(Fifteen and a half years old)
Austin and Holly’s Son
I’m not sure what’s worse. The fact that my dad saved his old-ass Jeep for me to drive when I turn sixteen or the fact that he makes me drive our entire family to school every morning as part of my “learning to drive” experience.
“You have to stop before you turn right,” he dictates from the passenger seat.
“You don’t want Sheriff Miller Jr. to pull you over,” Mom chimes in from the back. At least she doesn’t watch my every move, waiting to correct me like Dad. “Harper, you gotta eat something.”
“Kind of crazy when you think of Sheriff Miller…” Dad glances at the back seat, and he and my mom exchange creepy smiles that say they’re remembering a time before my sister and I were around.
“If it wasn’t for the retired Sheriff Miller’s daughter we might not all be here,” my mom says and runs her hand down my dad’s arm.
Harper huffs. At least she’ll get out of the Jeep first since she’s still in middle school. “Please stop.”
“It’s a great story. Are you sure you don’t want to hear it again?” my mom jokes. I watch in the rearview mirror as she picks up the granola bar Harper put down on her backpack and hands it back to my sister with the look of “eat the damn thing.”
Having a thirteen-year-old sister has taught me that girls her age are temperamental—you never know what mood she’ll be in every morning.
“If Sheriff Miller Jr. wasn’t born and his mom didn’t take maternity leave from the school, your mom—”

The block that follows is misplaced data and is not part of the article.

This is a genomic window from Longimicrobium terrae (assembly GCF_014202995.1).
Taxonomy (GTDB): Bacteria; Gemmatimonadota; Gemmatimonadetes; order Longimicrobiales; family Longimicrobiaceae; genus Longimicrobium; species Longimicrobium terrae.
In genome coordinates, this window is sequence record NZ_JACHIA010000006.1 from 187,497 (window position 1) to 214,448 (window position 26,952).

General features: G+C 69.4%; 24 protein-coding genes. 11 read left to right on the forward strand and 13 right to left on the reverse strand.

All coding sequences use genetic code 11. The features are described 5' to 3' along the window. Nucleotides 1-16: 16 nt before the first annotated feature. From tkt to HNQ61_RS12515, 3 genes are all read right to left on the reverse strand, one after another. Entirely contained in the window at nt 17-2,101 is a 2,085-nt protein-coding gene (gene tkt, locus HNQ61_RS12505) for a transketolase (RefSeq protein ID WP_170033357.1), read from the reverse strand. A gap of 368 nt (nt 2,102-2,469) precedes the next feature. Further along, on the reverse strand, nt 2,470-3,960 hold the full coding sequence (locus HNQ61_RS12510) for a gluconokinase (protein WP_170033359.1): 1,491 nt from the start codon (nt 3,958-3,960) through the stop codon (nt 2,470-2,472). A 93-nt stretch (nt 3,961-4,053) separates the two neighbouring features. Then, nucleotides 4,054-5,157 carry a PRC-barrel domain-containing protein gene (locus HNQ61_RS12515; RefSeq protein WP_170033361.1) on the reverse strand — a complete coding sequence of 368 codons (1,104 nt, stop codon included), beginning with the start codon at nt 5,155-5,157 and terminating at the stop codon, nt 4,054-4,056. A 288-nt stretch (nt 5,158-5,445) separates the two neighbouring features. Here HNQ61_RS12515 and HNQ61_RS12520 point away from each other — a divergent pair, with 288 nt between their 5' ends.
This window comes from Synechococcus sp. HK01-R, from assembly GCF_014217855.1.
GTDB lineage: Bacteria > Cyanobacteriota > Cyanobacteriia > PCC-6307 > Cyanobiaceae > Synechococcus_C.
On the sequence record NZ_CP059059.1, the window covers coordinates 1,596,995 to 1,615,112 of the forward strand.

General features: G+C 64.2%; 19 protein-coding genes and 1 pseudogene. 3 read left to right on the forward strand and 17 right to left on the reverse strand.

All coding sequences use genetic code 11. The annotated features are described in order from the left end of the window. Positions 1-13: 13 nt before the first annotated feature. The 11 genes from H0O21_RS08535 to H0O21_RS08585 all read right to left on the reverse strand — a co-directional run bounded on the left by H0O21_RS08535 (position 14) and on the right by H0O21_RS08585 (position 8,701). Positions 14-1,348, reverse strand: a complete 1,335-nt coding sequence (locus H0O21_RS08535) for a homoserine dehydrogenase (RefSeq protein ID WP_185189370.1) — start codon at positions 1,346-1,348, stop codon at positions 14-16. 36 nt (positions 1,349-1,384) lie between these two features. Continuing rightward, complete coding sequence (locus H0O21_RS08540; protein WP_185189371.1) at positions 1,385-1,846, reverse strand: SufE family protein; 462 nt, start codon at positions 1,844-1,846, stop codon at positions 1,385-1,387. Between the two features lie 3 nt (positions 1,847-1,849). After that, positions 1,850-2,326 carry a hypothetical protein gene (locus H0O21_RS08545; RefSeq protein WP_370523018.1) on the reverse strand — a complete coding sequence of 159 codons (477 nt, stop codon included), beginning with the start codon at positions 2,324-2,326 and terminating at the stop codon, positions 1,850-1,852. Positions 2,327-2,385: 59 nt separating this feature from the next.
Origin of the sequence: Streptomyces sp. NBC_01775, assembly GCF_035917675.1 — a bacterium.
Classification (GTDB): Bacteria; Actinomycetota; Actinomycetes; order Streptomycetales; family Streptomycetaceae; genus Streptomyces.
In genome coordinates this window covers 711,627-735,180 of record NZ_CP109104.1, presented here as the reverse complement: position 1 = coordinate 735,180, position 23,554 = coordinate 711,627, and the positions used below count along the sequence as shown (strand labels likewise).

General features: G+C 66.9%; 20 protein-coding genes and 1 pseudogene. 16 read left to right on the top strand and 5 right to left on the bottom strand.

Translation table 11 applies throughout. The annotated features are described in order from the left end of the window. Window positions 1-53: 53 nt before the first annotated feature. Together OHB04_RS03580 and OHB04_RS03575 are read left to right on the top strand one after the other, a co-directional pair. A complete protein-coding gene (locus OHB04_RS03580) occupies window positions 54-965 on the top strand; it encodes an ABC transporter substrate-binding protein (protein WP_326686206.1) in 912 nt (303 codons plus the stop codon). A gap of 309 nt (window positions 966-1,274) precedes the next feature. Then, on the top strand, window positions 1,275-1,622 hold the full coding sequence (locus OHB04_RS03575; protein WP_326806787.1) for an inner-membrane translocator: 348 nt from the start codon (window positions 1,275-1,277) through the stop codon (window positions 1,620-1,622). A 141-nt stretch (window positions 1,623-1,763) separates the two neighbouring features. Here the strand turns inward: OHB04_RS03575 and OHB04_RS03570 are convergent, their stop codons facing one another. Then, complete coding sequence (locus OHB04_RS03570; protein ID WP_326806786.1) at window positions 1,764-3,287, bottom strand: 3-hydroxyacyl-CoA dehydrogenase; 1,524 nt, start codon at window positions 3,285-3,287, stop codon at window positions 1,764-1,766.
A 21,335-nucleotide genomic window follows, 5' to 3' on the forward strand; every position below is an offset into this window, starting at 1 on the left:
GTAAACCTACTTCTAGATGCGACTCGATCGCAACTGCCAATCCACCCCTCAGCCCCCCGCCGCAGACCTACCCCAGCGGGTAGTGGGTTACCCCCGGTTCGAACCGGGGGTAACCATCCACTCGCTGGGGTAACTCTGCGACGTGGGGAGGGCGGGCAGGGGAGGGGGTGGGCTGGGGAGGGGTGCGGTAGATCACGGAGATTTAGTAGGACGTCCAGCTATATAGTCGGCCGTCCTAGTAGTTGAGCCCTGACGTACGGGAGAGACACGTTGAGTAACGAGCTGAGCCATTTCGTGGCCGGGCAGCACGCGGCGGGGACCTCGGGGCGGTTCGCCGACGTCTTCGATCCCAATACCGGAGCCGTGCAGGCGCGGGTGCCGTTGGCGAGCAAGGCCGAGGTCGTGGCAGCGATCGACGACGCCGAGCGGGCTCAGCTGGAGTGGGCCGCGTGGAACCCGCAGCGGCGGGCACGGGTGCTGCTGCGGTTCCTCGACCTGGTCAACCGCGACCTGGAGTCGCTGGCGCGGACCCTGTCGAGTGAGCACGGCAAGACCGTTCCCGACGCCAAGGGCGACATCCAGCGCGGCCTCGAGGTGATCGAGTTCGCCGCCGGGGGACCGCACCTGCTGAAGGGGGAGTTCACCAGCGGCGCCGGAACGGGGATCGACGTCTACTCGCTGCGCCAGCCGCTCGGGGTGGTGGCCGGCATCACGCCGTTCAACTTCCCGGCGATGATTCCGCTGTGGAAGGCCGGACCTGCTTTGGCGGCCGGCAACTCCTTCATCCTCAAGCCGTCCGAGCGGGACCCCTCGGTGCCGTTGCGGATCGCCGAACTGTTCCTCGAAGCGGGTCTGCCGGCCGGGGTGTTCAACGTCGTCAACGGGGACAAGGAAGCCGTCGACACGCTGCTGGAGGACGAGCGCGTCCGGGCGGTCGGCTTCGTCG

“Wouldn’t have come to Alaska and been your boss,” I say. “We know.”
“Principal.” My dad winks at my mom behind us.
I pull into the middle school to drop off Harper. She’s already unbuckling her seat belt and grabbing her bag.
“Yeah, yeah, and you two fell in love.” I pull the Jeep beside the curb.
“And you should both be thankful, otherwise, you wouldn’t be here.” My mom sounds annoyed that we’re not going gaga over their love story, but seriously, they’ve told it a million times.
“Here you go, brat,” I say, putting the Jeep into park.
My mom says my name as if it’s a scolding, but we all know she’d like to call Harper that on the daily.
“Yeah, I’m so sorry I can’t drive the entire way with you, East. I mean, being Mom and Dad’s chauffeur and having Mom as your principal and Dad as your science teacher. I’m super jelly.” She gets out, and slams the door shut.
I ignore her and roll my eyes, putting the Jeep into drive. She’ll feel my pain next year when she starts high school.
I look through the rearview mirror as my dad turns to face Mom. She’s holding up the granola bar. Dad snatches it from her hand and opens his door. I satisfyingly put the Jeep into park again and roll down the passenger window, so I don’t miss a minute of what’s gonna happen. This will be good.
“Harp!” my dad yells. He jogs down the pathway a few feet, holding up the granola bar.
A honk blares from behind us and I look in the rearview mirror to see Uncle Denver in his truck. My cousins Ryder and Rohan file out, heads tucked into their coats as if they didn’t just emerge from the truck.
I shift my attention back to my dad, who’s waving at my sister to leave her friend group and come over to where he’s standing, but a pounding on my window startles me and I look away.
“Son, you’re holding up the line.” Uncle Denver tries to sound like a police officer.
Sometimes I wish Uncle Denver were my dad. He’s so fun and he’s always doing crazy shit. But right now, he looks tired with bags under his eyes.
My mom rolls down her window. “How are the twins?”
Aunt Cleo just had another set of twins—girls this time—and Mom and every one of my aunts can’t get enough of them. Maybe because they’re the youngest of the Bailey brood by five years.
“They’re good. Sleep, eat, shit, repeat.”
“I bet they fall asleep in your arms and their little hands wrap around your fingers. The quiet nighttime feedings when it’s just you and them…” My mom’s eyes roll back in her head as if she’d do anything to relive that experience.
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